Bringing You the Daily Dispatch

Five of the best books about video games
Culture Games

Five of the best books about video games

There is a lingering misconception about video games that they exist entirely in their own sealed subculture, utterly untranslatable to books or movies. But this has never been the case: in the 80s and 90s, games (and by extension, virtual worlds) became a major theme of cyberpunk fiction, from the jacked-in hacker dystopia of William Gibson’s Neuromancer to the narcotic alternative reality of Jeff Noon’s Vurt.

Video game history and culture have also been widely explored in book form, whether that was the How to Beat Pac-Man manuals of the 1980s or current investigations of the game development process by journalists such as Jason Schreier and Tom Bissell. Avid gamers and utter newcomers alike will learn much about video games and our modern digital world from these five books.

Masters of Doom by David Kushner

An experienced New York Times and Rolling Stone journalist, Kushner brought keen reporting skills and cultural nous to this examination of seminal 1993 shooter Doom and the young men who made it. Masters of Doom captures the haphazard and anarchic process behind game development in the 1990s – the late nights, the pizza, the questionable personal hygiene – but it’s also a thrilling and emotional story about inspiration, friendship and, yes, creative genius.

Tomorrow, and Tomorrow, and Tomorrow by Gabrielle Zevin

A surprise bestseller following its publication in 2022, Zevin’s beautiful and gripping novel follows a trio of young game designers fulfilling their dreams and falling apart in the process. Although there is plenty of accurate detail about making games, this is really a novel about love, care and inspiration, which just happens to take place in a development studio.

Invasion of the Space Invaders by Martin Amis

First published in 1982 and cruelly out of print for many years (a close friend of mine is still racked with guilt for stealing a copy from his local library), this bizarre artefact is an examination of the dawning arcade culture written with Amis’s droll, deadpan wit and detached intelligence. A one-time games addict himself, the author relays his experiences in sleazy New York coin-op palaces as well as providing hints and tips on beating the best titles of the era. Now available in a modern edition filled with historical photos and screenshots, it’s an absolute delight.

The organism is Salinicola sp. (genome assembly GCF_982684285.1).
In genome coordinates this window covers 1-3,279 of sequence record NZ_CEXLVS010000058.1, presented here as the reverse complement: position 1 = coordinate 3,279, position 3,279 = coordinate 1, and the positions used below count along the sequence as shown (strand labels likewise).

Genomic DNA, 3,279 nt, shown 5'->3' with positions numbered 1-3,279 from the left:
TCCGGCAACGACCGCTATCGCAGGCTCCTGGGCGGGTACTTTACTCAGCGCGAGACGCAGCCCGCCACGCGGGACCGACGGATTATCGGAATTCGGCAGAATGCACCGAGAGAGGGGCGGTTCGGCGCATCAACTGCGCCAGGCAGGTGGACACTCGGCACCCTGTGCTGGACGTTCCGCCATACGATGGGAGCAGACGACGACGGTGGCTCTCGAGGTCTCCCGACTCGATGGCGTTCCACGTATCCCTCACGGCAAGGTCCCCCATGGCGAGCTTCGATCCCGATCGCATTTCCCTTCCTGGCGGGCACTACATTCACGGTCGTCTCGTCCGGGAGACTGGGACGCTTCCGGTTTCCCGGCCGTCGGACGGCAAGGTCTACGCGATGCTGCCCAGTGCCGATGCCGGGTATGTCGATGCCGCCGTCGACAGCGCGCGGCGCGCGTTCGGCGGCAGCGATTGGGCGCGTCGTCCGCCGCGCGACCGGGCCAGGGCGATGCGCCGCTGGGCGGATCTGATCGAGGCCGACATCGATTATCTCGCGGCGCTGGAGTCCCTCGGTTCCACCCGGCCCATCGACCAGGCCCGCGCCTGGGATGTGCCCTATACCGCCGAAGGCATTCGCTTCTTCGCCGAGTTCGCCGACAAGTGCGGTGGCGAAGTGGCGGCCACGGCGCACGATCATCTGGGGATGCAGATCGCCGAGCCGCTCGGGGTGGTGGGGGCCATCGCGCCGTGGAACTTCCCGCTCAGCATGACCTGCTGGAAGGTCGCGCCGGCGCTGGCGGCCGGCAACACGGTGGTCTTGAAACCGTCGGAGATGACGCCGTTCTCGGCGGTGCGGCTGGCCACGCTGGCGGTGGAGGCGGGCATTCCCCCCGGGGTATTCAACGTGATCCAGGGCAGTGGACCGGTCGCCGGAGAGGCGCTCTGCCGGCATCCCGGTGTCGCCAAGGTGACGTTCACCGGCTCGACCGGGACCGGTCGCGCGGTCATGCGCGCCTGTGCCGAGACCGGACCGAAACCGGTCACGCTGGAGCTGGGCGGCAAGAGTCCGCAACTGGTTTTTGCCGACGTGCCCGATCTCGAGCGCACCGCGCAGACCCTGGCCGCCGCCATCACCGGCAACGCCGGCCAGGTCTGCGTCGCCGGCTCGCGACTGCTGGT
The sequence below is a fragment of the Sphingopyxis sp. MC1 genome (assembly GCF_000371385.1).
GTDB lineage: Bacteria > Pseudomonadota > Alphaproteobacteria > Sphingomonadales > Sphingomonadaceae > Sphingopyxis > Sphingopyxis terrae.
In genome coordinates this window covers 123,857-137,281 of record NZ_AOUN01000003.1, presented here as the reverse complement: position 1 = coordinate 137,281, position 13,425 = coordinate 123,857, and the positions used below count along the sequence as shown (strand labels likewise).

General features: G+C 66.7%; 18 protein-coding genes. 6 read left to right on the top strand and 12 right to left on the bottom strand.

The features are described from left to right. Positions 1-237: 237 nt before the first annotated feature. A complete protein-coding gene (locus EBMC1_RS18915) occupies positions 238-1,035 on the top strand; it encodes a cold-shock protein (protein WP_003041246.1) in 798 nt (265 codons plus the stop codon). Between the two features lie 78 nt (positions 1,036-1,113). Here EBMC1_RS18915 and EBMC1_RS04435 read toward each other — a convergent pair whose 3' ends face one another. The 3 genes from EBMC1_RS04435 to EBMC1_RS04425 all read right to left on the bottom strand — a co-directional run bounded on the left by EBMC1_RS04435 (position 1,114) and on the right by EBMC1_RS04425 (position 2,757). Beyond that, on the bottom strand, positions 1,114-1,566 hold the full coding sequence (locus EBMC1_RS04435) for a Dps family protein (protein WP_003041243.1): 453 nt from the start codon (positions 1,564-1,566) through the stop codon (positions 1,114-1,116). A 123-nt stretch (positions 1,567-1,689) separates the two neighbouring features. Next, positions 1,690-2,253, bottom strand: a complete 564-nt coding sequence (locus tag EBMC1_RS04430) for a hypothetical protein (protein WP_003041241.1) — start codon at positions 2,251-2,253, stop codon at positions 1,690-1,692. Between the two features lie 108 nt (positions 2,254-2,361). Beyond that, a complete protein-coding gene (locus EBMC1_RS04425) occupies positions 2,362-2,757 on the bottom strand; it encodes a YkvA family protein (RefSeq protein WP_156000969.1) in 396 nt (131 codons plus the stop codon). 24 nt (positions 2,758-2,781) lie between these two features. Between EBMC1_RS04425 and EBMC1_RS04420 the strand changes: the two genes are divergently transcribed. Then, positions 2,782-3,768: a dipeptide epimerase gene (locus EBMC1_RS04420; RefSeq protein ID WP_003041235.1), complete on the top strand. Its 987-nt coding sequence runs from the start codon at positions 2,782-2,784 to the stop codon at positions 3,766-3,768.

Gamish by Edward Ross

Video game histories can often be somewhat insular and workmanlike, overlooking the cultural impact of the medium while obsessing about games console release timelines. Gamish is different – an accessible and fascinating graphic history written and illustrated by comic book artist Ross. It gathers all the landmark moments, but also ponders what games mean to players and the wider world, as well as the issues around sexism and representation that still haunt the industry and its fanbase.

Reamde by Neal Stephenson

An absolutely vast labyrinthine techno-thriller, Reamde rockets around the world from Idaho to Cambridge to Taiwan, recruiting an army of hackers, misfits and criminals en route. It mostly concerns an online massively multiplayer game named T-Rain, which becomes infected with the eponymous computer virus to devastating effect. Combining trenchant observations on computer culture and the socio-political weirdness of the digital era inside a rollicking page-turner, Reamde is to games what Infinite Jest is to tennis.

Source: theguardian.com